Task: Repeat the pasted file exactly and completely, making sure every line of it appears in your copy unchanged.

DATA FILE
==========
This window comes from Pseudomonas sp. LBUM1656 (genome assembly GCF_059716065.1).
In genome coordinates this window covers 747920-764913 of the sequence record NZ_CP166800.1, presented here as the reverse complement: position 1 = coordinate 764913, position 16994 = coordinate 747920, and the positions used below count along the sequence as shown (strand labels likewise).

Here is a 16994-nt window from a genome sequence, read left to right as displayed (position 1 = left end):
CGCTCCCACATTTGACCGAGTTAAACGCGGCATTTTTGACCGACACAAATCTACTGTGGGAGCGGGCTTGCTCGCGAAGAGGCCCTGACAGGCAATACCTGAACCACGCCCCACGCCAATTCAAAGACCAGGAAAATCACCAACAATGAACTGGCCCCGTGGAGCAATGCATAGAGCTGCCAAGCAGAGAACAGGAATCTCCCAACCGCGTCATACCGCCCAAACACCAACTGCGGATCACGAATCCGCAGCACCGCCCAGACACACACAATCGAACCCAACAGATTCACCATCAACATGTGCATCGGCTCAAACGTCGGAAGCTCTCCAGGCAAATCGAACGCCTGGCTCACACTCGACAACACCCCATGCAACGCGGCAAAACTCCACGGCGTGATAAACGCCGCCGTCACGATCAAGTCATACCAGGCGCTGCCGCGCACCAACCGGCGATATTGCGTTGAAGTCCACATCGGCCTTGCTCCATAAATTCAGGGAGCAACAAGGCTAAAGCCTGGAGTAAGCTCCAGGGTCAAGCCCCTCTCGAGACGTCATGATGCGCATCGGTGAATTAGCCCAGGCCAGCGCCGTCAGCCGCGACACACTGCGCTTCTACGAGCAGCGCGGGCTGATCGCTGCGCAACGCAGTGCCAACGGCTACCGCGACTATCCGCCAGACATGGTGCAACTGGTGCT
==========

This window comes from Pseudomonas sp. LBUM1656 (genome assembly GCF_059716065.1).
In genome coordinates this window covers 747920-764913 of the sequence record NZ_CP166800.1, presented here as the reverse complement: position 1 = coordinate 764913, position 16994 = coordinate 747920, and the positions used below count along the sequence as shown (strand labels likewise).

Here is a 16994-nt window from a genome sequence, read left to right as displayed (position 1 = left end):
CGCTCCCACATTTGACCGAGTTAAACGCGGCATTTTTGACCGACACAAATCTACTGTGGGAGCGGGCTTGCTCGCGAAGAGGCCCTGACAGGCAATACCTGAACCACGCCCCACGCCAATTCAAAGACCAGGAAAATCACCAACAATGAACTGGCCCCGTGGAGCAATGCATAGAGCTGCCAAGCAGAGAACAGGAATCTCCCAACCGCGTCATACCGCCCAAACACCAACTGCGGATCACGAATCCGCAGCACCGCCCAGACACACACAATCGAACCCAACAGATTCACCATCAACATGTGCATCGGCTCAAACGTCGGAAGCTCTCCAGGCAAATCGAACGCCTGGCTCACACTCGACAACACCCCATGCAACGCGGCAAAACTCCACGGCGTGATAAACGCCGCCGTCACGATCAAGTCATACCAGGCGCTGCCGCGCACCAACCGGCGATATTGCGTTGAAGTCCACATCGGCCTTGCTCCATAAATTCAGGGAGCAACAAGGCTAAAGCCTGGAGTAAGCTCCAGGGTCAAGCCCCTCTCGAGACGTCATGATGCGCATCGGTGAATTAGCCCAGGCCAGCGCCGTCAGCCGCGACACACTGCGCTTCTACGAGCAGCGCGGGCTGATCGCTGCGCAACGCAGTGCCAACGGCTACCGCGACTATCCGCCAGACATGGTGCAACTGGTGCT